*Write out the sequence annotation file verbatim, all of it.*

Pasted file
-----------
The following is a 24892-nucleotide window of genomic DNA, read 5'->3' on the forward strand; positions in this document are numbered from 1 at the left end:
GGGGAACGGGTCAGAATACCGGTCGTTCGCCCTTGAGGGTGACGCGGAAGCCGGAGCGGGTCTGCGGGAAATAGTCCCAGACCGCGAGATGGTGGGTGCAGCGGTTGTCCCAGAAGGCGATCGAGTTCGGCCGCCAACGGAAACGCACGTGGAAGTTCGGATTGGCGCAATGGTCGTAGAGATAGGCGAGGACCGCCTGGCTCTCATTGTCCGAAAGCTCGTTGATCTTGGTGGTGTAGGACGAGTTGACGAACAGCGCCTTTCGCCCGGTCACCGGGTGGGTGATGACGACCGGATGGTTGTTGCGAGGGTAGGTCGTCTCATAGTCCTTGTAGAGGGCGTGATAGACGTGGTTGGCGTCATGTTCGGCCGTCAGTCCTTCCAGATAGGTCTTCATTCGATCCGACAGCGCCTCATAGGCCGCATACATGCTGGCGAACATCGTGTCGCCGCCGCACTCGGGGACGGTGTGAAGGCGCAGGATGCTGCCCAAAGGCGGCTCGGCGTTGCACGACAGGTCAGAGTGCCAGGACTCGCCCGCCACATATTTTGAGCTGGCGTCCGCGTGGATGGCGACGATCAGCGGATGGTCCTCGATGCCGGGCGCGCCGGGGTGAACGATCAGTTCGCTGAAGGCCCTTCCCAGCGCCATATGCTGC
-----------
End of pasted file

The following is a 24892-nucleotide window of genomic DNA, read 5'->3' on the forward strand; positions in this document are numbered from 1 at the left end:
GGGGAACGGGTCAGAATACCGGTCGTTCGCCCTTGAGGGTGACGCGGAAGCCGGAGCGGGTCTGCGGGAAATAGTCCCAGACCGCGAGATGGTGGGTGCAGCGGTTGTCCCAGAAGGCGATCGAGTTCGGCCGCCAACGGAAACGCACGTGGAAGTTCGGATTGGCGCAATGGTCGTAGAGATAGGCGAGGACCGCCTGGCTCTCATTGTCCGAAAGCTCGTTGATCTTGGTGGTGTAGGACGAGTTGACGAACAGCGCCTTTCGCCCGGTCACCGGGTGGGTGATGACGACCGGATGGTTGTTGCGAGGGTAGGTCGTCTCATAGTCCTTGTAGAGGGCGTGATAGACGTGGTTGGCGTCATGTTCGGCCGTCAGTCCTTCCAGATAGGTCTTCATTCGATCCGACAGCGCCTCATAGGCCGCATACATGCTGGCGAACATCGTGTCGCCGCCGCACTCGGGGACGGTGTGAAGGCGCAGGATGCTGCCCAAAGGCGGCTCGGCGTTGCACGACAGGTCAGAGTGCCAGGACTCGCCCGCCACATATTTTGAGCTGGCGTCCGCGTGGATGGCGACGATCAGCGGATGGTCCTCGATGCCGGGCGCGCCGGGGTGAACGATCAGTTCGCTGAAGGCCCTTCCCAGCGCCATATGCTGC